If past is truly prologue, then it shouldn’t come as a surprise to anyone who has studied the history of data infrastructure that virtualization, advanced cloud architectures and open, distributed computing models are starting to look a lot like the mainframe of old—albeit on a larger scale.
Everywhere you look, in fact, people are talking about pooled resources, higher utilization rates, integrated systems and a rash of other mainframe-like features intended to help the enterprise cope with the rising tide of digital information. Put another way: If the network is the new PC, then the data center is the new “mainframe.”
Of course, this new mainframe data center will differ from the old in a number of ways, most notably in the skill sets and development environments needed to run it. At the recent OCPSummit, for instance, there was no shortage of speakers highlighting the need for organizations to ramp up their knowledge of next-generation virtual and cloud technologies that will pull workaday infrastructure management tasks from physical layer infrastructure to more flexible software-defined constructs. It’s worth noting, however, that the virtualization and resource utilization techniques that ushered in the cloud were not created out of whole cloth during the client-server period, but were in fact carried over from earlier mainframe environments.
This fact isn’t lost on many of the leading cloud developers, such as Equinix’ Raouf Abdel, who recently stated flatly to Forbes: “The future is infrastructure. We are almost migrating back to the mainframe model.” Almost, but not quite. The key difference is that back in the day, the mainframe was a singular computing entity feeding any number of local terminals. These days, disparate data infrastructure is shared over great distances, sometimes half a world away, and often owned and managed by multiple organizations. But the end result is largely the same: a monolithic infrastructure that can be reconfigured and repurposed largely in software with little or no alteration on the hardware side, save the occasional upgrade to new, more powerful equipment.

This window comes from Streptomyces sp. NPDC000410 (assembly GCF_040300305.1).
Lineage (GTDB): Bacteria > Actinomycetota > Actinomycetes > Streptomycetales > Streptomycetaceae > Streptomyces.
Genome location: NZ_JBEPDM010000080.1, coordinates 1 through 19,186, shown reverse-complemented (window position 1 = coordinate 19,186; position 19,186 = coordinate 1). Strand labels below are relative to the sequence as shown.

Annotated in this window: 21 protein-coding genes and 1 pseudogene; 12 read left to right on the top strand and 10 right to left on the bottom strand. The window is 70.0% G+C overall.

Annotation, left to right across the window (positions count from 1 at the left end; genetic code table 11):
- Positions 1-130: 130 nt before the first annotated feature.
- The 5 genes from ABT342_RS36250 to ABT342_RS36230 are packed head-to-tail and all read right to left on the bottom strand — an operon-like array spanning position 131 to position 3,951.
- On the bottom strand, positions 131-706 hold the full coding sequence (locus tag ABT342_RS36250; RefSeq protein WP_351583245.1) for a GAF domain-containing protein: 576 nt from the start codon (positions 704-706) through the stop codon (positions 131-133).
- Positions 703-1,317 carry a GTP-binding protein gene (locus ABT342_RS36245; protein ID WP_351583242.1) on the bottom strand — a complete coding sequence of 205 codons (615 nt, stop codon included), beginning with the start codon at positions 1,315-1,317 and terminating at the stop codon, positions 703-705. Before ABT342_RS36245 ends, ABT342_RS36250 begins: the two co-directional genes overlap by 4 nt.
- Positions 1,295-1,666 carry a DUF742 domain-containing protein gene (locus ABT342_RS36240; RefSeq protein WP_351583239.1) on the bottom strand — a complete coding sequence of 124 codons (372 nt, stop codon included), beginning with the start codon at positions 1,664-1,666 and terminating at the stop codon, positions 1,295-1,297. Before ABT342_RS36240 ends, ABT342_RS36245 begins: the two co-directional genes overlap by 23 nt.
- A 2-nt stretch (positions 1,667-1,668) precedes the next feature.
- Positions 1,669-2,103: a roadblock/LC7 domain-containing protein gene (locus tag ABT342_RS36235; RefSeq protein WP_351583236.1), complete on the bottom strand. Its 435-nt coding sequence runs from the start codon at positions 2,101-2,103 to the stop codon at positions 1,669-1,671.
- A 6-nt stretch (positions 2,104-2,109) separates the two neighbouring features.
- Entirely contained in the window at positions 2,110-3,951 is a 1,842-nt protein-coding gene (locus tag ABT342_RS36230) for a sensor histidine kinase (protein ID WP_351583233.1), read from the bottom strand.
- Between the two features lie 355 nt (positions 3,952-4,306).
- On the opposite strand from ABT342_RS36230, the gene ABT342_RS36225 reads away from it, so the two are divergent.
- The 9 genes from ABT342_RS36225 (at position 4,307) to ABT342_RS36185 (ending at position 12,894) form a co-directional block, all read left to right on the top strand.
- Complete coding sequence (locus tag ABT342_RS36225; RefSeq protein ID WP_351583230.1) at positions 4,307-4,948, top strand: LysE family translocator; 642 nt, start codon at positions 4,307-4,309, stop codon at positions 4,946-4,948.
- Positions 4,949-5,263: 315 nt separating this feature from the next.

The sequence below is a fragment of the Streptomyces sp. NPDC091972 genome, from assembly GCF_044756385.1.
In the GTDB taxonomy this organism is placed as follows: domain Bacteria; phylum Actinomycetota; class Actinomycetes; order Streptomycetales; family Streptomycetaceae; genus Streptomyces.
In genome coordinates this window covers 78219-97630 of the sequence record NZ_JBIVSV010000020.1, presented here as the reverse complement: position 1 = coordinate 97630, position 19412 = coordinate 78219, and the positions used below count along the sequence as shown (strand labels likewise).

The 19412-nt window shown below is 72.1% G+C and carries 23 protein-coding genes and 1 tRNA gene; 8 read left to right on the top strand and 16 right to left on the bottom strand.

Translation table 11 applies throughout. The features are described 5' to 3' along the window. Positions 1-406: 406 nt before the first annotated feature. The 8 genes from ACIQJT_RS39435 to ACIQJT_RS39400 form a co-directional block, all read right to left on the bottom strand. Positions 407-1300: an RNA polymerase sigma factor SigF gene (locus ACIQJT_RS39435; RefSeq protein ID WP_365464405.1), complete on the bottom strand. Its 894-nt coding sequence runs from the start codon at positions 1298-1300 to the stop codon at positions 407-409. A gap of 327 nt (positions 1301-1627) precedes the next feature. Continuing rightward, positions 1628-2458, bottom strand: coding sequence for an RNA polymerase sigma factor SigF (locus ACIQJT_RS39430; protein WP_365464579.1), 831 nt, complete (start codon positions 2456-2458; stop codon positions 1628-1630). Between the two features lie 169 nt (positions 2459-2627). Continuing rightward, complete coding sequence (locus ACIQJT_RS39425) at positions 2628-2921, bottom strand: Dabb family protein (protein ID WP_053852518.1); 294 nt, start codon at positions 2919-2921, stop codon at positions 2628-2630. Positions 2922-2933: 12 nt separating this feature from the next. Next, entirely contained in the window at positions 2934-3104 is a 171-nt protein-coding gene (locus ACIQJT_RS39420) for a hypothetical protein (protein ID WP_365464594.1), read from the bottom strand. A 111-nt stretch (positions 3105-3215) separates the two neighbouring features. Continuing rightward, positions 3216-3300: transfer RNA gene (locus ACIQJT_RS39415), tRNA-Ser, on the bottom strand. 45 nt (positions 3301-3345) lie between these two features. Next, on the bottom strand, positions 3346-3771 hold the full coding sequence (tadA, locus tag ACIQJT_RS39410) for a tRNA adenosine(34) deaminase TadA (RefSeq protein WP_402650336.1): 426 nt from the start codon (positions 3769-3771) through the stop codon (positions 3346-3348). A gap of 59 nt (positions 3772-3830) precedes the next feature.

This must generate a great deal of satisfaction among mainframe-using CIOs who have had to endure the scorn of colleagues for sticking with “old technology” during the 20-year client-server run. But the question remains, is traditional big iron capable of supporting modern scale-out data environments? Most certainly, says CA Technologies’ Denise Dubie. In fact, why bother ripping out long-serving mainframes when they can provide all the power, security and reliability needed for Big Data loads and burgeoning transactional environments? It might not make sense to base Greenfield deployments on the mainframe, but this is one area in which legacy infrastructure can provide a major head-start for large organizations looking to go big on the cloud.
To do that, though, you’ll need a new management regime that can bring the mainframe into the growing API economy. SOA Software, for instance, offers a new Lifecycle Manager suite that essentially creates a “RESTful Mainframe” that can provide REST-based API governance for zOS-based Web services. This should provide a ready solution for mobile applications in particular as they hunt for rapid and flexible access to backend enterprise systems, while at the same time providing data center executives with advanced service discovery and impact analysis across all mainframe, distributed and third-party infrastructure.
History, then, does in fact repeat itself, although never in exactly the same way. Today’s movement toward cloud computing and infrastructure convergence is happening at a scale that early mainframe developments could never have conceived of. But if we follow this trend to its ultimate conclusion, we could find ourselves accessing an open, federated data environment that literally stretches around the globe.
If that is the case, is it too early to start talking about the world as the new mainframe?